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Supreme Court ruling may pave way to identification of Ontario’s top-billing physicians

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1 hour ago, tavenan said:

What are your thoughts on the future of rads in say 10-20 years? Do you think there will still be such a demand in that timespan? I hear a lot of doom and gloom talk about AI as it pertains specifically to radiology. 

The demand for the diagnostic information that imaging provides is ever-increasing. I can't see that humans in radiology are more susceptible to replacement than humans in any other field of medicine (for which there are also AI applications for diagnosis). If there is an error in a machine read, who will take liability? Experiments have shown that AI systems can be hacked, leading to wrong test results. Instead, AI can be better applied throughout all areas of healthcare to help make us more efficient and deal with the increased demand - for example, in radiology, this might include triaging urgent exams and helping pull clinical information.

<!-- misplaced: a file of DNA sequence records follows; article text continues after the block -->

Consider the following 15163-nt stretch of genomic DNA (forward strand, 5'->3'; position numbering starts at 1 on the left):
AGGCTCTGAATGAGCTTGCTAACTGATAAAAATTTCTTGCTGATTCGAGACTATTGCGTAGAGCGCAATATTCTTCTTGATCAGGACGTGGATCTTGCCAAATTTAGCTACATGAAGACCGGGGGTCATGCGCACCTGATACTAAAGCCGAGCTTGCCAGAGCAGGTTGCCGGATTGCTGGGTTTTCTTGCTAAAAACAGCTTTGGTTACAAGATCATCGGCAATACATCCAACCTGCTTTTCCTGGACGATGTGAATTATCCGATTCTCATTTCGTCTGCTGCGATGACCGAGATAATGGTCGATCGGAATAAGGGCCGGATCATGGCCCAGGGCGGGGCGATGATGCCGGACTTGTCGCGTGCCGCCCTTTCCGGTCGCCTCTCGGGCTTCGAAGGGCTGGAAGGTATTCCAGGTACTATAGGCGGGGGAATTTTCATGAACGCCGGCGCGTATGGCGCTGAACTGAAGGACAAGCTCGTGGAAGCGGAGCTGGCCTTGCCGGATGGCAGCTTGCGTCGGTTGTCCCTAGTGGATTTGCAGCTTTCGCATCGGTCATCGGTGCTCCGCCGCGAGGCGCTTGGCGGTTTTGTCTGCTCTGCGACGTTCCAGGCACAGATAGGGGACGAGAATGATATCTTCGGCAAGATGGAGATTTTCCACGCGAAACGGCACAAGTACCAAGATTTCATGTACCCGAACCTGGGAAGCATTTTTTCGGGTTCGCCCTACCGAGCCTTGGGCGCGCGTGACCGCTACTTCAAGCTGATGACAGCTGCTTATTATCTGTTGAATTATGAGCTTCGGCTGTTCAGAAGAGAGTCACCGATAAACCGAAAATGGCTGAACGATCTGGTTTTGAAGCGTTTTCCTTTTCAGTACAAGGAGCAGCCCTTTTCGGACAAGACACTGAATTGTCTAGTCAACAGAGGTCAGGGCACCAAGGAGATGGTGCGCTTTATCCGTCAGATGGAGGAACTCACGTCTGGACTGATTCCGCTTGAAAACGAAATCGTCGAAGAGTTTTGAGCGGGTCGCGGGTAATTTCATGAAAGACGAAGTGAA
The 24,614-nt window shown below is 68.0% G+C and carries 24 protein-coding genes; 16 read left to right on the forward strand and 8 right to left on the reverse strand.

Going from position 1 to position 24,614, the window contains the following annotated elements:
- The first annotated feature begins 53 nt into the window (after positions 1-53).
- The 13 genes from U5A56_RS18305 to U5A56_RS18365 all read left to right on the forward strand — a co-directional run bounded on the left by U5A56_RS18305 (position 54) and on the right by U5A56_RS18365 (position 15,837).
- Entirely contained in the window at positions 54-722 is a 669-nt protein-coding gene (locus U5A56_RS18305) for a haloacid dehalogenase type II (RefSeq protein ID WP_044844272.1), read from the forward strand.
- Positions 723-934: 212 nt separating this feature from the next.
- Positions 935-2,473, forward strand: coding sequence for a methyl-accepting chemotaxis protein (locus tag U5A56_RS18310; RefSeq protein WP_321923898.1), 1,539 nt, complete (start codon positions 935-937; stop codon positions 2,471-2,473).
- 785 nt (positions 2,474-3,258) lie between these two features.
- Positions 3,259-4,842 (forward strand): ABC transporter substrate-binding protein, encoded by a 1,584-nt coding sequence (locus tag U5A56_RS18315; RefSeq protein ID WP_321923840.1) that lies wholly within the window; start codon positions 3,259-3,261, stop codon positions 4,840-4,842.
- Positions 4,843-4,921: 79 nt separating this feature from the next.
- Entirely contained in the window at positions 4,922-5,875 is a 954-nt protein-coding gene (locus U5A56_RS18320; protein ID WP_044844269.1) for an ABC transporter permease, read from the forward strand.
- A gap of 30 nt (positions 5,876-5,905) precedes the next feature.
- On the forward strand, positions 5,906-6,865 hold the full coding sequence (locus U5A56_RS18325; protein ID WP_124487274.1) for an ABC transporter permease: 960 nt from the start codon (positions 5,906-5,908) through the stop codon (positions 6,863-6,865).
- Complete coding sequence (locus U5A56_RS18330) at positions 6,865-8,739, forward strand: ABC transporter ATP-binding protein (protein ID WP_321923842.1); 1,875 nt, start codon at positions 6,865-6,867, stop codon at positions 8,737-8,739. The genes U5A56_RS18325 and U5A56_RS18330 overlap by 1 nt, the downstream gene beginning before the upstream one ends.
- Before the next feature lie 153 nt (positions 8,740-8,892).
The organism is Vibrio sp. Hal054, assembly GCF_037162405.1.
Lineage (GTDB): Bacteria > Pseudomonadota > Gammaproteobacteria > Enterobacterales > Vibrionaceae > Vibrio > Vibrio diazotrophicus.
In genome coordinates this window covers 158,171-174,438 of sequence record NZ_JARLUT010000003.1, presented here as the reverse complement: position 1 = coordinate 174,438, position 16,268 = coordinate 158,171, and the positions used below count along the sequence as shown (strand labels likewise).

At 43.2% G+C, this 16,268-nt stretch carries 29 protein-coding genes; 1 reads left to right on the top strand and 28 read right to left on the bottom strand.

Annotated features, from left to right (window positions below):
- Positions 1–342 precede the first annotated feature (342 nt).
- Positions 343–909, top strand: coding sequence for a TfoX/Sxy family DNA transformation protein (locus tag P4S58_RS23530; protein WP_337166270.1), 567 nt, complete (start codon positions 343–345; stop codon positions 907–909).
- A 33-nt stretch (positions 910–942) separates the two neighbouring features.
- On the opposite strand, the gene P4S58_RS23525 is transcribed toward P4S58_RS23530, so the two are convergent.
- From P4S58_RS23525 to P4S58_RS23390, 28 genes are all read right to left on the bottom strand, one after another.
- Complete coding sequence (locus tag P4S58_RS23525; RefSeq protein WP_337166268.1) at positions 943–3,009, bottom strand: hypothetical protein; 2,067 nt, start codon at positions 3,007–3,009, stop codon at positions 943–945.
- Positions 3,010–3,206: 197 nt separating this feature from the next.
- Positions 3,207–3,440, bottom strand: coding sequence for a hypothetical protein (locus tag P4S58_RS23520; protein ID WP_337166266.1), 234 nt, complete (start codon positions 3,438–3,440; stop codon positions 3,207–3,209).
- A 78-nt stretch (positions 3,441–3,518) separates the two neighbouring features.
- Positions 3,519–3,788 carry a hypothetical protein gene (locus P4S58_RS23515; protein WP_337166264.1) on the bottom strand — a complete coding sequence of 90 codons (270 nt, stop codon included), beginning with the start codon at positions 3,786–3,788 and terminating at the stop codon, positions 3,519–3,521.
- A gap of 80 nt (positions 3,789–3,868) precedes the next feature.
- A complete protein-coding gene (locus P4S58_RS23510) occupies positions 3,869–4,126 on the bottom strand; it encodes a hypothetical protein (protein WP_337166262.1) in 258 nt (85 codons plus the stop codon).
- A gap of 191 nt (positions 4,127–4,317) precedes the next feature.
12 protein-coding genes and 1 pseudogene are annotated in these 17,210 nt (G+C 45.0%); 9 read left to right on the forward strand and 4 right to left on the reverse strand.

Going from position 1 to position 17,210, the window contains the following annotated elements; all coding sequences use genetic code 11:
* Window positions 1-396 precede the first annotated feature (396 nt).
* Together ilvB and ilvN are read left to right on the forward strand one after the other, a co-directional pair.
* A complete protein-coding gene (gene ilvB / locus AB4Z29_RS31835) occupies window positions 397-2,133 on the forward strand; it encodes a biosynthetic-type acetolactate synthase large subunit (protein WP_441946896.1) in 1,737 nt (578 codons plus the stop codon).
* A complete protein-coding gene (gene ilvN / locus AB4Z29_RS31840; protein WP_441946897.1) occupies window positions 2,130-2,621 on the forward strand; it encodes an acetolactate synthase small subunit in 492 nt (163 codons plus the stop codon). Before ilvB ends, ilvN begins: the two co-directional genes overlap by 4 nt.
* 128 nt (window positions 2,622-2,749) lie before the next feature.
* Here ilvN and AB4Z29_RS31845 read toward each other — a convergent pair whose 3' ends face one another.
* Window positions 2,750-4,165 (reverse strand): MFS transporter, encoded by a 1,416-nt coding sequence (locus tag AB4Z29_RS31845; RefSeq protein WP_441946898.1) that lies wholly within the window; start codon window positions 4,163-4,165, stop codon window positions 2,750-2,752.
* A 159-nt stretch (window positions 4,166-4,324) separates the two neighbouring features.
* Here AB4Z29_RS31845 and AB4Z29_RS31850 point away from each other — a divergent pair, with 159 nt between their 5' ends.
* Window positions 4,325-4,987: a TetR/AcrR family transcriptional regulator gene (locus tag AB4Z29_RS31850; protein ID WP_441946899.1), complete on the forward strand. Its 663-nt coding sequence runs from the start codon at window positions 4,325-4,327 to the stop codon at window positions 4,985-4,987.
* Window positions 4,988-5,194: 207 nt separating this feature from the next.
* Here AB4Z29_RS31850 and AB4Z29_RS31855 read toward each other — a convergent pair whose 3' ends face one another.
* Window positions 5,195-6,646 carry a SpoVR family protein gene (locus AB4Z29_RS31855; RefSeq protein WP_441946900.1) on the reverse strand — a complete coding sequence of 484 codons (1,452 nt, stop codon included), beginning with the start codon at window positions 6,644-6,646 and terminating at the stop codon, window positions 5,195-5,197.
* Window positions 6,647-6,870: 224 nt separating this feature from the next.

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7 hours ago, rmorelan said:

ha, well that is predictable

there is also what you mean by appropriate - right now some people on FFS I think reasonable feel they are moving at extreme volume - that isn't about the money, it is about the pressure from long wait lists and clinical demand. Radiology would actually fall into that category - our output per day has at least by informal analysis doubled in the past 15 years and that isn't from the tech advances. You go salary and you better believe people will slow down - in their eyes back to a sane level which is safer for patients. 

I don't expect any government body to see a reduction as positive mind you ha. 

The ones who got flagged were also seeing less volume than the other salaried staff. Things like 4 follow ups a day at 30 minutes a follow up. Just clear abuse of the salary system.

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10 hours ago, Lactic Folly said:

The demand for the diagnostic information that imaging provides is ever-increasing. I can't see that humans in radiology are more susceptible to replacement than humans in any other field of medicine (for which there are also AI applications for diagnosis). If there is an error in a machine read, who will take liability? Experiments have shown that AI systems can be hacked, leading to wrong test results. Instead, AI can be better applied throughout all areas of healthcare to help make us more efficient and deal with the increased demand - for example, in radiology, this might include triaging urgent exams and helping pull clinical information.